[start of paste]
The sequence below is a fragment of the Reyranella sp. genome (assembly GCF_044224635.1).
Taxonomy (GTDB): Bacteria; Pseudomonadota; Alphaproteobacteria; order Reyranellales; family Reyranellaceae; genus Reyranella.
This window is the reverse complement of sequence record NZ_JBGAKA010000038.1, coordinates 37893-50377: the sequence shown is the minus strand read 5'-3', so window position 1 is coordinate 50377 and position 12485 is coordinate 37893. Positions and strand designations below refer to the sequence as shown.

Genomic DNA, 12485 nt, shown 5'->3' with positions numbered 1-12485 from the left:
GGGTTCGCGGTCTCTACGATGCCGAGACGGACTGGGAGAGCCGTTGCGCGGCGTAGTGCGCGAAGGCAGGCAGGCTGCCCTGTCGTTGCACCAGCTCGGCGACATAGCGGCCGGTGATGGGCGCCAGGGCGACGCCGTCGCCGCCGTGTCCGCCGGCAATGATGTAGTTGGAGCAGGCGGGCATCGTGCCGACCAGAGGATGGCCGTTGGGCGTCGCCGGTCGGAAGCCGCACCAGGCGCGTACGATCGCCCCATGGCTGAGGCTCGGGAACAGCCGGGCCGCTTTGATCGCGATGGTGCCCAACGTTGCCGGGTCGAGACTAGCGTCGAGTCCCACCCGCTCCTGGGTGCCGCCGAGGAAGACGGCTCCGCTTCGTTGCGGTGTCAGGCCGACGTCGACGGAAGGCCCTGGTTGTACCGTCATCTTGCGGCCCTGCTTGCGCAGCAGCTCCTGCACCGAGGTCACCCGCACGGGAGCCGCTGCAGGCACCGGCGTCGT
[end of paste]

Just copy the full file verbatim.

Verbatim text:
The sequence below is a fragment of the Reyranella sp. genome (assembly GCF_044224635.1).
Taxonomy (GTDB): Bacteria; Pseudomonadota; Alphaproteobacteria; order Reyranellales; family Reyranellaceae; genus Reyranella.
This window is the reverse complement of sequence record NZ_JBGAKA010000038.1, coordinates 37893-50377: the sequence shown is the minus strand read 5'-3', so window position 1 is coordinate 50377 and position 12485 is coordinate 37893. Positions and strand designations below refer to the sequence as shown.

Genomic DNA, 12485 nt, shown 5'->3' with positions numbered 1-12485 from the left:
GGGTTCGCGGTCTCTACGATGCCGAGACGGACTGGGAGAGCCGTTGCGCGGCGTAGTGCGCGAAGGCAGGCAGGCTGCCCTGTCGTTGCACCAGCTCGGCGACATAGCGGCCGGTGATGGGCGCCAGGGCGACGCCGTCGCCGCCGTGTCCGCCGGCAATGATGTAGTTGGAGCAGGCGGGCATCGTGCCGACCAGAGGATGGCCGTTGGGCGTCGCCGGTCGGAAGCCGCACCAGGCGCGTACGATCGCCCCATGGCTGAGGCTCGGGAACAGCCGGGCCGCTTTGATCGCGATGGTGCCCAACGTTGCCGGGTCGAGACTAGCGTCGAGTCCCACCCGCTCCTGGGTGCCGCCGAGGAAGACGGCTCCGCTTCGTTGCGGTGTCAGGCCGACGTCGACGGAAGGCCCTGGTTGTACCGTCATCTTGCGGCCCTGCTTGCGCAGCAGCTCCTGCACCGAGGTCACCCGCACGGGAGCCGCTGCAGGCACCGGCGTCGT